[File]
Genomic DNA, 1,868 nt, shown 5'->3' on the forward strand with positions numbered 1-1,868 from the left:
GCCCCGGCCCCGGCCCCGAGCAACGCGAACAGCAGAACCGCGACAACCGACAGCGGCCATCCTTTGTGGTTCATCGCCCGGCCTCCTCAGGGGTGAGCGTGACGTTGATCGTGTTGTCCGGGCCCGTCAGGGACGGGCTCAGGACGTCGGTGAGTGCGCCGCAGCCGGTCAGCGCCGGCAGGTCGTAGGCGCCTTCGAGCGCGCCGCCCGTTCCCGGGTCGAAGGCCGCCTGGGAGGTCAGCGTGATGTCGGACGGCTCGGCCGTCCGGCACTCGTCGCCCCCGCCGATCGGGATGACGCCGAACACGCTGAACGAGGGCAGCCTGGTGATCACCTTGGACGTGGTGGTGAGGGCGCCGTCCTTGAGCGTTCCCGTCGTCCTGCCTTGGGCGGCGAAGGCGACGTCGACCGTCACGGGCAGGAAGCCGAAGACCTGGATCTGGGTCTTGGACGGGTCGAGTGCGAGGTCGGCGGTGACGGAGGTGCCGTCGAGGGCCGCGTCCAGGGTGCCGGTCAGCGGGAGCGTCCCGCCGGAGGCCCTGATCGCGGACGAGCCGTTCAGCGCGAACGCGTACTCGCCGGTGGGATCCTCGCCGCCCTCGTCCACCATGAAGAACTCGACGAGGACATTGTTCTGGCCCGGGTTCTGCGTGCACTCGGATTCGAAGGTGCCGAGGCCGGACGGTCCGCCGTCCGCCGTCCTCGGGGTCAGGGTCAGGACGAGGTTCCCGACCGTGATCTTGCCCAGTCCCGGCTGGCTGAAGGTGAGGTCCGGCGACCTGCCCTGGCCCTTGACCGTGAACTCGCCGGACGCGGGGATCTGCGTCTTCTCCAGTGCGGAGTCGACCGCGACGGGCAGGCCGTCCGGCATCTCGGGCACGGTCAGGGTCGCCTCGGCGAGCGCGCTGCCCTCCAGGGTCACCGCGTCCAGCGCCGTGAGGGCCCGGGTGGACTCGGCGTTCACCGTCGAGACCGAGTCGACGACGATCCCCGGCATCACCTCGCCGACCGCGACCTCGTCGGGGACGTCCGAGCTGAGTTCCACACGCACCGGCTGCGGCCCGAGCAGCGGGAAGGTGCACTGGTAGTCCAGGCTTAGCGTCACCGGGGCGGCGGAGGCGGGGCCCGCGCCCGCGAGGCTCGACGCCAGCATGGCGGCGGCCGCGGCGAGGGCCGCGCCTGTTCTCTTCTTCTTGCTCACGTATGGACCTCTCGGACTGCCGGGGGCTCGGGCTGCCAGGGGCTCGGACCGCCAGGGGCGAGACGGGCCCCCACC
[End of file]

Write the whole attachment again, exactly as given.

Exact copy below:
Genomic DNA, 1,868 nt, shown 5'->3' on the forward strand with positions numbered 1-1,868 from the left:
GCCCCGGCCCCGGCCCCGAGCAACGCGAACAGCAGAACCGCGACAACCGACAGCGGCCATCCTTTGTGGTTCATCGCCCGGCCTCCTCAGGGGTGAGCGTGACGTTGATCGTGTTGTCCGGGCCCGTCAGGGACGGGCTCAGGACGTCGGTGAGTGCGCCGCAGCCGGTCAGCGCCGGCAGGTCGTAGGCGCCTTCGAGCGCGCCGCCCGTTCCCGGGTCGAAGGCCGCCTGGGAGGTCAGCGTGATGTCGGACGGCTCGGCCGTCCGGCACTCGTCGCCCCCGCCGATCGGGATGACGCCGAACACGCTGAACGAGGGCAGCCTGGTGATCACCTTGGACGTGGTGGTGAGGGCGCCGTCCTTGAGCGTTCCCGTCGTCCTGCCTTGGGCGGCGAAGGCGACGTCGACCGTCACGGGCAGGAAGCCGAAGACCTGGATCTGGGTCTTGGACGGGTCGAGTGCGAGGTCGGCGGTGACGGAGGTGCCGTCGAGGGCCGCGTCCAGGGTGCCGGTCAGCGGGAGCGTCCCGCCGGAGGCCCTGATCGCGGACGAGCCGTTCAGCGCGAACGCGTACTCGCCGGTGGGATCCTCGCCGCCCTCGTCCACCATGAAGAACTCGACGAGGACATTGTTCTGGCCCGGGTTCTGCGTGCACTCGGATTCGAAGGTGCCGAGGCCGGACGGTCCGCCGTCCGCCGTCCTCGGGGTCAGGGTCAGGACGAGGTTCCCGACCGTGATCTTGCCCAGTCCCGGCTGGCTGAAGGTGAGGTCCGGCGACCTGCCCTGGCCCTTGACCGTGAACTCGCCGGACGCGGGGATCTGCGTCTTCTCCAGTGCGGAGTCGACCGCGACGGGCAGGCCGTCCGGCATCTCGGGCACGGTCAGGGTCGCCTCGGCGAGCGCGCTGCCCTCCAGGGTCACCGCGTCCAGCGCCGTGAGGGCCCGGGTGGACTCGGCGTTCACCGTCGAGACCGAGTCGACGACGATCCCCGGCATCACCTCGCCGACCGCGACCTCGTCGGGGACGTCCGAGCTGAGTTCCACACGCACCGGCTGCGGCCCGAGCAGCGGGAAGGTGCACTGGTAGTCCAGGCTTAGCGTCACCGGGGCGGCGGAGGCGGGGCCCGCGCCCGCGAGGCTCGACGCCAGCATGGCGGCGGCCGCGGCGAGGGCCGCGCCTGTTCTCTTCTTCTTGCTCACGTATGGACCTCTCGGACTGCCGGGGGCTCGGGCTGCCAGGGGCTCGGACCGCCAGGGGCGAGACGGGCCCCCACC